We have frequent conversations about everything from the weather to counting random objects to discussing where animals live and what makes a mammal. My main focus this year is to teach reading and a love of learning and exploring the world around us to my girls. This is hard to quantify and sometimes it feels like it would be easier to have a book filled with up with work but at the end of the day, I’m satisfied with our conversations and discoveries.

how we homeschool {a day in the life} || this vintage moment

Both girls have taken part in a weekly group activity since January to practise and learn social skills such as learning in a group, waiting their turn and listening to other authorities. They’ve done ballet and are both currently taking swimming lessons. Khaira, my three year old did 10 weeks of play school which was a huge accomplishment for her. Kilmeny is currently in Forest School which is fantastic for her- 3 hours of directed play in the woods, learning about animals, trees and forest safety.

I have stressed and stewed over education and all the many different options and methods. I have read a lot of books and articles now we’re just jumping in and seeing what actually works for us. It’s freeing and both frightening to be the one who gets to open the doors of education. But mostly it’s thrilling to see the understanding and the lights come on when my 5 year old reads a short story by herself or when my 3 year old identifies shapes and concepts.

Next year will be a whole other adventure and I’m excited to keep on this journey of learning.

Tell me how you nurture your children’s education both in homeschool and in day school. What have been the surprising rewards for you?






Weekend Links and {my} Vintage Moment

I hope this weekend finds you outside and soaking up the glorious weather or staying cozy with a good book and cup of tea. Mostly mother-themed links this week because I am one and it’s Mother’s Day this weekend, if you hadn’t been told enough times. Even if you don’t get the perfect day or breakfast in bed or there’s a dull ache that just won’t go away (this isn’t the easiest holiday, I know), know that you are mighty because you mother. And by mother, I mean love unconditionally and unselfishly, even if you have never given birth. I hope your coffee stays hot and you have a few moments to linger over these words.

A few favourite reads from around the web:

This one is for the mothers || Chatting at the Sky :: “I think these sounds mixed with the arrival of Her Royal Highness Princess Charlotte of Cambridge have me thinking back kindly on the early days of having a new baby. But I’m no fool. Motherhood is both miracle and madness.” Such a beautiful toast to all the mothers.

to the mama who feels like she never gets enough done (my productivity secret)|| Steady Mom :: “Run your own race…this minute, this second. Be you unapologetically. Only do what’s yours to do right now, and watch how your family, yourself, and even the world is changed because of it.” I needed these words this week, clear focus for this season.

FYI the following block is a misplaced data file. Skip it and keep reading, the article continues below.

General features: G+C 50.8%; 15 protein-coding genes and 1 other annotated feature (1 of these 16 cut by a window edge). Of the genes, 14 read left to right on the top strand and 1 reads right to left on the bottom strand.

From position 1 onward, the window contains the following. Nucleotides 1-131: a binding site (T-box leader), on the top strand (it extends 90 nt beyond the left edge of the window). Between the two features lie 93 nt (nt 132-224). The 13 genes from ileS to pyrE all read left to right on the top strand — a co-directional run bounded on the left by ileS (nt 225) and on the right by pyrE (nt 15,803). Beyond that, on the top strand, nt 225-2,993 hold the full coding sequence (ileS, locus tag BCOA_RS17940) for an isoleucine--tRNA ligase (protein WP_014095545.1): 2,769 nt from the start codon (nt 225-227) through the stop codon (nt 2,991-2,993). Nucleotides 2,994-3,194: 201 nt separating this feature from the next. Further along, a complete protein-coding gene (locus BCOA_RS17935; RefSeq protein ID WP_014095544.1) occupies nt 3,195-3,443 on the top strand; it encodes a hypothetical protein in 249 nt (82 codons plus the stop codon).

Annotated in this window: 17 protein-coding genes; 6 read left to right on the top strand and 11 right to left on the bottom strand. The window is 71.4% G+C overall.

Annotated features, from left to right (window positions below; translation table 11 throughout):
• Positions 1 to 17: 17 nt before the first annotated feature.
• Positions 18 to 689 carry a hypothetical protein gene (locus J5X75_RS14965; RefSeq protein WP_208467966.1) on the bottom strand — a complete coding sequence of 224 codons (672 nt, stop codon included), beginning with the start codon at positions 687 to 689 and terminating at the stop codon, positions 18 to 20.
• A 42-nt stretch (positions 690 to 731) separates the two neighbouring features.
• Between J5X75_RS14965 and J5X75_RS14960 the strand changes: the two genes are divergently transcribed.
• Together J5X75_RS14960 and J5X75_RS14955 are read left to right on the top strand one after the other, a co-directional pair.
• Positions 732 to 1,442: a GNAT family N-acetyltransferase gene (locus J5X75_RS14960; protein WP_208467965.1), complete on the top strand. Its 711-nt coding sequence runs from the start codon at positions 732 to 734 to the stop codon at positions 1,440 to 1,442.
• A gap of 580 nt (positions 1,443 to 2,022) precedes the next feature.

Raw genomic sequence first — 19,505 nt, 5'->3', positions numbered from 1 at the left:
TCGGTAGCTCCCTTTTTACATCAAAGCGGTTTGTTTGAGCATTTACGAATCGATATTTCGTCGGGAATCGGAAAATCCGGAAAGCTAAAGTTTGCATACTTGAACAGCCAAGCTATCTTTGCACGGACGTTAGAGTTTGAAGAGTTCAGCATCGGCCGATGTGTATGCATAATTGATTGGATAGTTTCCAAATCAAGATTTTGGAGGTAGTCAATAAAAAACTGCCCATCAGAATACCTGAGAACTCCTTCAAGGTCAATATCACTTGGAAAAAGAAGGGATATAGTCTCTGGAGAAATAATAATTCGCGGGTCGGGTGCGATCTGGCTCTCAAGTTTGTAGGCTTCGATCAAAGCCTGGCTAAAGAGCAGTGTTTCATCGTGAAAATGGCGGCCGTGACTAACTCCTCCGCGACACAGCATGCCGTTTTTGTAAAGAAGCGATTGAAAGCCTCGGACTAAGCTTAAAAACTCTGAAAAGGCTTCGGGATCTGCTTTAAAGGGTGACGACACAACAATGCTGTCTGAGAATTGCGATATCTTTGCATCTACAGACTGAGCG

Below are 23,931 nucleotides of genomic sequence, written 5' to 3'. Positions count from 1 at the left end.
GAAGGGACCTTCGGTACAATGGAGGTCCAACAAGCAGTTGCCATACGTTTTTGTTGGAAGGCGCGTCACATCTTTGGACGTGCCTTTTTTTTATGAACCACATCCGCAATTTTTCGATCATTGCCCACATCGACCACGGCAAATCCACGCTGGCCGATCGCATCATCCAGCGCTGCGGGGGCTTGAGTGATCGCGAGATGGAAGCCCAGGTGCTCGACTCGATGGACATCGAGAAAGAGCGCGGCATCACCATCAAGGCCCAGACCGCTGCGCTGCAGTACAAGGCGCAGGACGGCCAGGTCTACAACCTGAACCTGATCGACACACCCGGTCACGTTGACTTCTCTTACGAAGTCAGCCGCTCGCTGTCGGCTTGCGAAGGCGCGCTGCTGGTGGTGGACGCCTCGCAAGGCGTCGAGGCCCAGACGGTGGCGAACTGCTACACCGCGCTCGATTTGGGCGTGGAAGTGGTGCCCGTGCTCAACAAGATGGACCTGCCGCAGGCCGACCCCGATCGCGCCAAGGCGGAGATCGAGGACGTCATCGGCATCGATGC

My mother’s mother and loving to end of our days || Simple Kids ::  “And I think that is because somewhere, deep within, down in my roots, there is strength and there is love and there are all the mothers all lined up behind me, showing me how to twist and reach and grow and love right up to the end of my days, however they may be numbered.” This one had me wanting to weep in the coffee shop, both intensely grateful for the woman in my history and ruing the day when I have to say goodbye.

From the blog this week:

What are your go-to weekly lunches? :: I share some of what has worked for us in the past and invite you to share your favourites, especially portable lunch ideas for those days when its just too nice to be inside.

Embracing my lovely limitations :: “I don’t know how long we’ll be here but I don’t want to spend my days wishing I were somewhere else. I want to know that we’ve lived well within our lovely limitations and enjoyed the simplicity of these days.”

My favourite Vintage Moment from this week:

I don’t want this stage of princess dresses and books all day long to end. It’s priceless.


I’d love for you to share a favourite moment from your week, link up your instagram in the comments or share a photo on the Facebook page. 


Have a lovely weekend, friends! XO


Embracing my lovely limitations

It’s yet another gorgeous day with blue skies and a few wispy clouds. I fill water bottles and snack containers and rally the girls for an afternoon outside. After the long, hard winter, we can’t stay inside on a day like this.

I bring my notebook and write or plan menus or read while the girls bike and play on the playground. It’s been beautiful weather all week so every day has found us seeking out new places and old favourites to explore.

Embracing our lovely limitations || this vintage moment

This is our first year in this home and so every season brings new experiences and understanding how this place works. I’ve started referring to it as my lovely limitation as inspired by the Nester.  A lovely limitation is something that forces you to take an action step by limiting your choices and honing your focus. For me, my limitation is that we currently live in an apartment. There is no fenced backyard or quiet street for my girls to ride up and down on their bikes.